It's been a long while since I last made home made ice cream. I've actually been sitting on this flavour combination since August last year, after attending an event relaunching the Table of Plenty dukkah range. At the end of our banquet we were served a dessert plate which included a dukkah ice cream which had hints of honey in it. I think it was the most memoreable part of the meal. I knew that it was something I was going to have a go at recreating myself.
Spring came and went and then Summer just got too hot to churn ice cream using my little machine, the ice bucket just melts before the ice cream even has a chance to churn. But luckily, Autumn is now here and the warm days are turning cooler in the evenings which means I can safely pull out my ice cream machine and start churning again.
I was given a goodie bag containing some Table of Plenty dukkahs to play with at home. Ryan and I made some dukkah crusted steaks with some and I had been saving this pistachio one to make an ice cream with. If you don't know what dukkah is, it's a mixture of ground nuts, spices and seeds traditionally eaten as a dip with some bread and oils. You can also use it to season proteins before cooking or to mix through salads. I was inspired when I had it in a dessert, ice cream of all things, I just wanted to experiment and make it for myself. It just took me a long time to get organised and do it (and waiting for the weather to cool down slightly too).
Some liquid gold. This is actually the 1kg jar of Manuka Honey which Ryan and I bought on our trip to New Zealand with my family. I decided that the Manuka honey would give a nice flavour to the ice cream, rather than regular honey. I make up a basic ice cream recipe then add my flavurings, using a few sources for comparison and then making up my own measurements for the ingredients. I'll give you the recipe as I remember it (measurements may be approximations only).
Recipe: Manuka Honey & Pistachio Dukkah Ice Cream
600ml thickened cream
1/4 cup sugar
1/2 cup honey
30g dukkah mix (I used the Pistachio Dukkah by Table of Plenty)
Whisk the eggs and sugar until pale and creamy and then add the honey and whisk until combined.
Heat the cream and milk until just simmering (do not boil). Leave to cool for a minute or two. Slowly whisk the milk and cream mixture into the egg mixture and whisk until combined. Pour the mixture back into a clean saucepan and cook over medium heat without boiling until the cream mixture is thick enough to coat the back of a wooden spoon. (When you run your finger through the mixture it should stay seperated). Strain the mixture into a large bowl or container and cool, then store in the fridge overnight.
Set up your machine as per manufacturer's instructions. Stir your cream mixture and then add it to the machine and churn according to the instructions provided. I own a Krups ice cream machine which comes with a bucket which needs to be pre-frozen 24 - 48 hours before churning the ice cream. I then attach the rings and little electric motor with beater and away she goes.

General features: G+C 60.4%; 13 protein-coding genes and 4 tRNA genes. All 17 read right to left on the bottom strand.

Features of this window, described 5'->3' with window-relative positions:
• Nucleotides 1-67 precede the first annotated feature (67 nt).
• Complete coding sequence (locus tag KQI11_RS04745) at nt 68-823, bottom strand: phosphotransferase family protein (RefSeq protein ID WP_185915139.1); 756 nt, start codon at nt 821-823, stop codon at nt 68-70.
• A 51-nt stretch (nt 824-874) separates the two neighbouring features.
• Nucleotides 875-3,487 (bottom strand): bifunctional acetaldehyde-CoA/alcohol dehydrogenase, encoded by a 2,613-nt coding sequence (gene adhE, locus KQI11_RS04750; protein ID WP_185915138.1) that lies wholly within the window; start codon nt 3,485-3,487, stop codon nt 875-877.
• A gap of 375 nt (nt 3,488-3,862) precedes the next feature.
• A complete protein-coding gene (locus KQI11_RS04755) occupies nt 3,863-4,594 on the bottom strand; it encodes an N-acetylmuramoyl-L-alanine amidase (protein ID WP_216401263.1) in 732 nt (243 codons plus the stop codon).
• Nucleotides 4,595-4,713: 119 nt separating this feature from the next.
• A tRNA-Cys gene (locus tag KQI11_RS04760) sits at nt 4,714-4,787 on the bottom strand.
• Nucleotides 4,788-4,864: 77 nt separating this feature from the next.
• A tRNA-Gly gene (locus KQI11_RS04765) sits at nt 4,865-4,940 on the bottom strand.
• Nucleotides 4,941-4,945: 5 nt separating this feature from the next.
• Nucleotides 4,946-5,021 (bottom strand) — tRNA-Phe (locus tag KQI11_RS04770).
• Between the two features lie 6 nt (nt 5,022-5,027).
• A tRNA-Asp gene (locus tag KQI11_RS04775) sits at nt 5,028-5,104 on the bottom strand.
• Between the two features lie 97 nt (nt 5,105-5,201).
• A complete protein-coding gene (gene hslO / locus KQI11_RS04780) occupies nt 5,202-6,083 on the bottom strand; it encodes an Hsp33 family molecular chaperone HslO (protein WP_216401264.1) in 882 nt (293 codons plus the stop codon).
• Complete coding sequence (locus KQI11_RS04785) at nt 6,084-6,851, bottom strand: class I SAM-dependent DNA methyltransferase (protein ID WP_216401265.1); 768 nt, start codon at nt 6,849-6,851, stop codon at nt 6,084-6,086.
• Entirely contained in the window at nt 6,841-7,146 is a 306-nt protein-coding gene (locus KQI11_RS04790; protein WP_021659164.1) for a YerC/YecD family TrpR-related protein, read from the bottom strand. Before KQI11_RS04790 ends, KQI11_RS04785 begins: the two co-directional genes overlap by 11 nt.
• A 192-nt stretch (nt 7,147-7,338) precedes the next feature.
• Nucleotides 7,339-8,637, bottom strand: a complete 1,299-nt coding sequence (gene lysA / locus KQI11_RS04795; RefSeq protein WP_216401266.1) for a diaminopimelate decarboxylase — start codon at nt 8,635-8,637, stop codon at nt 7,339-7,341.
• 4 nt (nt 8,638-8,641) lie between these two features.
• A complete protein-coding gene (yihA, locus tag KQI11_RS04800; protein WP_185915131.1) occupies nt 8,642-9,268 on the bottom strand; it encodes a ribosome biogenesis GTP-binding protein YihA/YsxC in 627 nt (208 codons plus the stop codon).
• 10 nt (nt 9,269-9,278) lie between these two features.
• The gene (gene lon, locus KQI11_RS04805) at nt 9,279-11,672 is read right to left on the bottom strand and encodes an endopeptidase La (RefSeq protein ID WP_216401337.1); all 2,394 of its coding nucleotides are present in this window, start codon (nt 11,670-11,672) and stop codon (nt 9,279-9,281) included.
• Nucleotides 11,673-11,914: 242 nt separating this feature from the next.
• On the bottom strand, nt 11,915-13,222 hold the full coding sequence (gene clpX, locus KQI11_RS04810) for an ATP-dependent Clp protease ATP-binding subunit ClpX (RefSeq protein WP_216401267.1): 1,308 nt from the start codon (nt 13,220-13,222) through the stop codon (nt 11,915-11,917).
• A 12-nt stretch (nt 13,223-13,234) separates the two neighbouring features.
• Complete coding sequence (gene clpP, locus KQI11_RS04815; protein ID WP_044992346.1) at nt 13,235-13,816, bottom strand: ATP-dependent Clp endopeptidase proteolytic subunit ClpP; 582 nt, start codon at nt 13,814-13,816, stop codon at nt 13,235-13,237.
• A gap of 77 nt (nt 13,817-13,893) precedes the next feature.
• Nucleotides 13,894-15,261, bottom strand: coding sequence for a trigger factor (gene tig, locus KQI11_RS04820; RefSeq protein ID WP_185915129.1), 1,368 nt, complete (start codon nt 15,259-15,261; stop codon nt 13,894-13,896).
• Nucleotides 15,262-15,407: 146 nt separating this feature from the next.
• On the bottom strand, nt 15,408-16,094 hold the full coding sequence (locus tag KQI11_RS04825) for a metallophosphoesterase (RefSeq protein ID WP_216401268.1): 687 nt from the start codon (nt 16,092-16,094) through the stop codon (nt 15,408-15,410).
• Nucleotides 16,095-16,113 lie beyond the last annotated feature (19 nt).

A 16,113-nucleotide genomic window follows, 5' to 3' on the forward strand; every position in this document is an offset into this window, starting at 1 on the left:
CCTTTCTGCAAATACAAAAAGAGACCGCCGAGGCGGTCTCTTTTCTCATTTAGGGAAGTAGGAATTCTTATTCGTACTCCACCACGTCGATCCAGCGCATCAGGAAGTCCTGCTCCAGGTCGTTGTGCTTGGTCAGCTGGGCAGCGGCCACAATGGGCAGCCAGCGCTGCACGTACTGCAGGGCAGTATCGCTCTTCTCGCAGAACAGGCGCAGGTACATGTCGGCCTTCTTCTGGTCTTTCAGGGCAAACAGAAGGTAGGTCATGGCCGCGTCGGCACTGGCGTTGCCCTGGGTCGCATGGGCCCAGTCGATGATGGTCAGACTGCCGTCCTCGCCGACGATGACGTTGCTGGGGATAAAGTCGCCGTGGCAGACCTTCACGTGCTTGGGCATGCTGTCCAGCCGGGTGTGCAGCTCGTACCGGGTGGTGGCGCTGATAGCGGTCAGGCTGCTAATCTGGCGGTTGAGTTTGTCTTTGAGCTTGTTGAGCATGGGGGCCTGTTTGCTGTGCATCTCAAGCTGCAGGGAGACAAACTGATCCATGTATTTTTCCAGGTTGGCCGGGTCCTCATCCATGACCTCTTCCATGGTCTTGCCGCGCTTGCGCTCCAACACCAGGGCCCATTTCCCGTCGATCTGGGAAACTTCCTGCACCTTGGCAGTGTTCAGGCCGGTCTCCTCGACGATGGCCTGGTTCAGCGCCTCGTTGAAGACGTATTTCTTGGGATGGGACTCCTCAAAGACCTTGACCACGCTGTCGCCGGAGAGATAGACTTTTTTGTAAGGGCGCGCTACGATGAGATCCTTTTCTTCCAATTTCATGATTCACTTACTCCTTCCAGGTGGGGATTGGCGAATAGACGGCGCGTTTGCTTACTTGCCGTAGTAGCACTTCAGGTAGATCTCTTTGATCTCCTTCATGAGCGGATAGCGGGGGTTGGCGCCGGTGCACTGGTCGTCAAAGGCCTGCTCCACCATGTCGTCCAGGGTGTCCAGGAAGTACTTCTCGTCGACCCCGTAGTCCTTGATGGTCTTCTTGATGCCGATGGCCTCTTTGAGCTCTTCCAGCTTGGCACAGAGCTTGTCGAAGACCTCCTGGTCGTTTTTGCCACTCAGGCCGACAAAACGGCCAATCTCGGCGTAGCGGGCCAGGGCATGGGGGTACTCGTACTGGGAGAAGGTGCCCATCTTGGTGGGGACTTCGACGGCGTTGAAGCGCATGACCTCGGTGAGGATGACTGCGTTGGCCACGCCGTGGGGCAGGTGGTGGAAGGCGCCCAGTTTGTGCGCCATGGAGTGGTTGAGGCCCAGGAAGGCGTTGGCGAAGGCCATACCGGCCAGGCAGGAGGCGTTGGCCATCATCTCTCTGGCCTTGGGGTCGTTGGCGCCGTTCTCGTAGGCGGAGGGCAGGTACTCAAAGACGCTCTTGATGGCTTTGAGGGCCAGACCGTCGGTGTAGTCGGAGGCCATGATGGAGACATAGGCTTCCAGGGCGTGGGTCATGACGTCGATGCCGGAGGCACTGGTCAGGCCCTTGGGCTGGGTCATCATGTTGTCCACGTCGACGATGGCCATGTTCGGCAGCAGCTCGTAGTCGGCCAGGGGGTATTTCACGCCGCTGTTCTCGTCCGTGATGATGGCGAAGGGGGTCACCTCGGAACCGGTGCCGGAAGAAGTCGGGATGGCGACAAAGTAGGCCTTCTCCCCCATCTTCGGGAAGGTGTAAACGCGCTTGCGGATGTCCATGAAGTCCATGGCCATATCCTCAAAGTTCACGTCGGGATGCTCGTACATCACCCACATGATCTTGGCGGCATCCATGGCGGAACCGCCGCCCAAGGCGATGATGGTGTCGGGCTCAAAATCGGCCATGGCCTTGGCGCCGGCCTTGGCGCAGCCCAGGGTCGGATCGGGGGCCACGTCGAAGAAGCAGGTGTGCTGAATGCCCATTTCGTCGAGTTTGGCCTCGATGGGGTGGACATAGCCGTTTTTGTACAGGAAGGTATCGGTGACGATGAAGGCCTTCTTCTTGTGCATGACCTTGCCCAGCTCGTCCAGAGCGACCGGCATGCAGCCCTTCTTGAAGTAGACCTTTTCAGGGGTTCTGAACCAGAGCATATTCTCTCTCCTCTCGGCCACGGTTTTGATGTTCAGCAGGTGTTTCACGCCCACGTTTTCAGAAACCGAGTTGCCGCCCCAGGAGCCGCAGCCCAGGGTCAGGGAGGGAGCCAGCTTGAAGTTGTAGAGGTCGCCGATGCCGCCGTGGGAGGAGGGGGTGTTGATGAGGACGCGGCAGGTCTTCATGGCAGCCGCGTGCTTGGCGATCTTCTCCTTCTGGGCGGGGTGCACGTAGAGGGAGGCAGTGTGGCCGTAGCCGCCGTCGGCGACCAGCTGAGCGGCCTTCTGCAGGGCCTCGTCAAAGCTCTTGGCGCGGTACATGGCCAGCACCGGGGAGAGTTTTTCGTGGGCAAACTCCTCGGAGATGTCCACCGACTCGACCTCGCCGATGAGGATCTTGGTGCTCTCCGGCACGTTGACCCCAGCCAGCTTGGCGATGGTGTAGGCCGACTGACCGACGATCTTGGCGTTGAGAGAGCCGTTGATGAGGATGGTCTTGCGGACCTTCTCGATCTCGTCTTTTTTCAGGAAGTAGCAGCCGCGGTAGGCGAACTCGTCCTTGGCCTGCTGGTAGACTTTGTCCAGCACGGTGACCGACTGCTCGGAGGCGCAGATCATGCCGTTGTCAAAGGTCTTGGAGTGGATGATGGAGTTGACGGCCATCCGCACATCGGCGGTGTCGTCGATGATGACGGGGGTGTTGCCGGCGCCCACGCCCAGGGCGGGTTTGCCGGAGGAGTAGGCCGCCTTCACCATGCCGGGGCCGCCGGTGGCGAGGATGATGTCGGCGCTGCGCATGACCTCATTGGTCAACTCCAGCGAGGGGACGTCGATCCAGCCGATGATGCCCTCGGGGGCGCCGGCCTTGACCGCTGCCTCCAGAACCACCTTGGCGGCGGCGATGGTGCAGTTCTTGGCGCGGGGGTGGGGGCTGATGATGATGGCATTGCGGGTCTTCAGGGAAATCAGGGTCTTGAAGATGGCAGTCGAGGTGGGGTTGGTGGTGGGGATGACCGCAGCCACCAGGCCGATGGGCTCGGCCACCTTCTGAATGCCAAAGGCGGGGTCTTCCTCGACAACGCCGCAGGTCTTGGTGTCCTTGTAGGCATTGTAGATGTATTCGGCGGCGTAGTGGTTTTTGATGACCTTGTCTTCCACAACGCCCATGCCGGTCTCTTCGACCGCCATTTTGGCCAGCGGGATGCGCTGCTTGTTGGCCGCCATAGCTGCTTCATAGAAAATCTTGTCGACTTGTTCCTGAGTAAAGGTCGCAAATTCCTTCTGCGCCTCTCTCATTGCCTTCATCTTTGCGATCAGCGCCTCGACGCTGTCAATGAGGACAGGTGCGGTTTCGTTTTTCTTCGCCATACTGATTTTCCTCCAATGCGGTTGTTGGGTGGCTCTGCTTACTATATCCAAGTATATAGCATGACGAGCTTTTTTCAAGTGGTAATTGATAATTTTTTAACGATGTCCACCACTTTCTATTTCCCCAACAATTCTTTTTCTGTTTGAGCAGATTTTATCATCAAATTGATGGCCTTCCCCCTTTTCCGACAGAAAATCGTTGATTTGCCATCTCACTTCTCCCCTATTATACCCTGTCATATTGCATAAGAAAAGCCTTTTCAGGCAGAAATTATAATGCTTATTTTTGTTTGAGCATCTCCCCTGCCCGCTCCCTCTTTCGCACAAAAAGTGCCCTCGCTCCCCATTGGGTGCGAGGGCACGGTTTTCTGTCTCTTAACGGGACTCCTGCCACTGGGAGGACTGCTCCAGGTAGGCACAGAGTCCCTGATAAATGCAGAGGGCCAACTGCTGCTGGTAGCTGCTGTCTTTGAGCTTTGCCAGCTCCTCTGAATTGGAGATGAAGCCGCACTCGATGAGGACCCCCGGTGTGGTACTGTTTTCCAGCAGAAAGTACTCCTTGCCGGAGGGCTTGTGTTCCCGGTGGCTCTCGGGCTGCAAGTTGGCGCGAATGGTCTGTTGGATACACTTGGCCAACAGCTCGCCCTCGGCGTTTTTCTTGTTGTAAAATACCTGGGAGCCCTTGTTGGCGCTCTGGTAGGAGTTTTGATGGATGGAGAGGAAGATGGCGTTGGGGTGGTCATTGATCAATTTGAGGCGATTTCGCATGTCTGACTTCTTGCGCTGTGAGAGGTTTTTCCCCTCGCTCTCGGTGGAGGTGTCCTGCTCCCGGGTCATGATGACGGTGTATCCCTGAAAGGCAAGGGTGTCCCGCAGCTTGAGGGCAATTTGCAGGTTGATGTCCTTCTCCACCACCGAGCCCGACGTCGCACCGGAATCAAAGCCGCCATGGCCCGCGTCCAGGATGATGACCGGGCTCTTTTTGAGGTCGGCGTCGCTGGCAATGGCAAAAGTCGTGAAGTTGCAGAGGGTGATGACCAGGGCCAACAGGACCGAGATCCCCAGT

The handy thing about living at home and Mum having a large chest freezer is that the tub lives in the freezer until I am ready to make ice cream hence no need for pre-planning. I do need to remember to return the bucket back once it's been cleaned and thawed out.
Once the mixture is poured into your ice bucket don't wait around taking photos. I learned the hard way that the mixture instantly freezes around the edge and because the motor is only low voltage and the beater is plastic, I have a good old time trying to scrape all the frozen mixture off the sides and bottom so that the beater attachment can churn the cream mixture. It keeps getting caught trying to push through the already frozen mixture stuck to the sides and bottom.
After a lot of kafuffle the ice cream is churning and we soon see the mixture progress to a nice thick fluffy creamy consistency.
The dukkah is then added and mixed through.
This is as far as you will get, the ice cream at this stage is more of a soft serve ice cream. Just pop it into the freezer for a bit until it firms up before serving. The ice cream does solidify quite a bit after prolonged storage in the freezer as it doesn't contain as much air and other additives which commercial ice cream contains. Just be patient and leave it out for a couple of minutes to soften before serving. A bit of extra dukkah sprinkled on top before serving is optional.
And the verdict? Mellow sweetness from the Manuka honey, a bit of crunchy texture from the nuts and seeds, bit of spice which gives the ice cream a very slight savoury undertone, combined with creamy ice cream, it was really lovely to eat. Mum and Dad didn't mind it, Ryan loved it, I thought it was pretty addictive. I'm glad I finally got around to making this flavour, it sure beats all the boring classics on the supermarket shelf ;).